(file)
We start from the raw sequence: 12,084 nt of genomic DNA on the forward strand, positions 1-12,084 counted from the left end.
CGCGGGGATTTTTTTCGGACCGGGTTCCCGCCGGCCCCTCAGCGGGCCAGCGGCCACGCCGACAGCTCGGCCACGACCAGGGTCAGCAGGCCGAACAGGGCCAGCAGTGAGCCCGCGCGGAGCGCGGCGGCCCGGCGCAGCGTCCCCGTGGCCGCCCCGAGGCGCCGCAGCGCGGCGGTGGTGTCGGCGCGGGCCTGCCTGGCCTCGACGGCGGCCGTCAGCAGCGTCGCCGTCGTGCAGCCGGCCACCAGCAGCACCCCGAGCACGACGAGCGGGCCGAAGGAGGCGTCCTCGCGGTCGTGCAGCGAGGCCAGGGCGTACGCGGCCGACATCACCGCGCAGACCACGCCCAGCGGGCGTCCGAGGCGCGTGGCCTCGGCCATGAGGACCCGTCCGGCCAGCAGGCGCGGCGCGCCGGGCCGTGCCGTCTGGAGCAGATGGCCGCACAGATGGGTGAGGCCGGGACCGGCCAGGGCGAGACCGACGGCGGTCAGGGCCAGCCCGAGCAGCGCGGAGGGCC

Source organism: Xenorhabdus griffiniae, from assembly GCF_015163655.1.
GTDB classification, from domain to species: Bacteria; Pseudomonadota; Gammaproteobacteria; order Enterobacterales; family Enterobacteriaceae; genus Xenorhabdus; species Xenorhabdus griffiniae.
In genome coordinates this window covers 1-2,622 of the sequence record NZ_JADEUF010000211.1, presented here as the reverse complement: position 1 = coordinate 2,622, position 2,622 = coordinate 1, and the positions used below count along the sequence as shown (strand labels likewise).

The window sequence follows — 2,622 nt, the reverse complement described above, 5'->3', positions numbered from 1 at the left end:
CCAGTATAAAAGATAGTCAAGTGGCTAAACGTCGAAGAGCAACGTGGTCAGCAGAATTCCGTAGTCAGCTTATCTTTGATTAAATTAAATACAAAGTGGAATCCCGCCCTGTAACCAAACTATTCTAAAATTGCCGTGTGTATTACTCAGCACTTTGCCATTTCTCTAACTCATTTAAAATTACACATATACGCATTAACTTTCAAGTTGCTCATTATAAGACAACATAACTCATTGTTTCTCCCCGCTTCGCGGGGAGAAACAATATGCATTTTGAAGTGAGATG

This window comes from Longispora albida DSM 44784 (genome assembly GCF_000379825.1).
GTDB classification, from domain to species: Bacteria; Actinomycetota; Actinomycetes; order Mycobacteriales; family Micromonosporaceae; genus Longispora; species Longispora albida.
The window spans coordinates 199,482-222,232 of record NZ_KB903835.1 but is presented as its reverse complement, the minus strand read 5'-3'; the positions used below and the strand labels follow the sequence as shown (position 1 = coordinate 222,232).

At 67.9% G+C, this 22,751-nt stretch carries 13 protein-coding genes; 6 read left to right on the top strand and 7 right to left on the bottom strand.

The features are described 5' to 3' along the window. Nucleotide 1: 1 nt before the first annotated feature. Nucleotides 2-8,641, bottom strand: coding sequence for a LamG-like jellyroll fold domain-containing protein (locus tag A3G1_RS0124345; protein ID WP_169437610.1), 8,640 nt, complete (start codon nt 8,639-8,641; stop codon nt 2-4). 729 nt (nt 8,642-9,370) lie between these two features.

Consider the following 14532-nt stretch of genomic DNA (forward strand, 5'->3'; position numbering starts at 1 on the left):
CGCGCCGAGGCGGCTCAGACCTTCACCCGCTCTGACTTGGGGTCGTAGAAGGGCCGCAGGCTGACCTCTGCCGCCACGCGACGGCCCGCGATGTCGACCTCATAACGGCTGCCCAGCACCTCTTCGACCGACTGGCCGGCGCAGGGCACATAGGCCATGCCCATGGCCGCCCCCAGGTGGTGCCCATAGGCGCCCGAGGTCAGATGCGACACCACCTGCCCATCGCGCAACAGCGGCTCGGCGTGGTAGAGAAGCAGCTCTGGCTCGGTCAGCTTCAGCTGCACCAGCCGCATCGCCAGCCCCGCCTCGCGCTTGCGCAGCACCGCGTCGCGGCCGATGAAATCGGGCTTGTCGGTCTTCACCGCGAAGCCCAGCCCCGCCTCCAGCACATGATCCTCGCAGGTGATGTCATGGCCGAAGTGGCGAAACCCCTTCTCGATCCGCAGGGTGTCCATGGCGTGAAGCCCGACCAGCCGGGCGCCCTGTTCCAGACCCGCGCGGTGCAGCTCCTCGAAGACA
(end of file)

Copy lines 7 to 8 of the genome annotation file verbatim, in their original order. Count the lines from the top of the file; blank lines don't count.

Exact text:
CCAGTATAAAAGATAGTCAAGTGGCTAAACGTCGAAGAGCAACGTGGTCAGCAGAATTCCGTAGTCAGCTTATCTTTGATTAAATTAAATACAAAGTGGAATCCCGCCCTGTAACCAAACTATTCTAAAATTGCCGTGTGTATTACTCAGCACTTTGCCATTTCTCTAACTCATTTAAAATTACACATATACGCATTAACTTTCAAGTTGCTCATTATAAGACAACATAACTCATTGTTTCTCCCCGCTTCGCGGGGAGAAACAATATGCATTTTGAAGTGAGATG

This window comes from Longispora albida DSM 44784 (genome assembly GCF_000379825.1).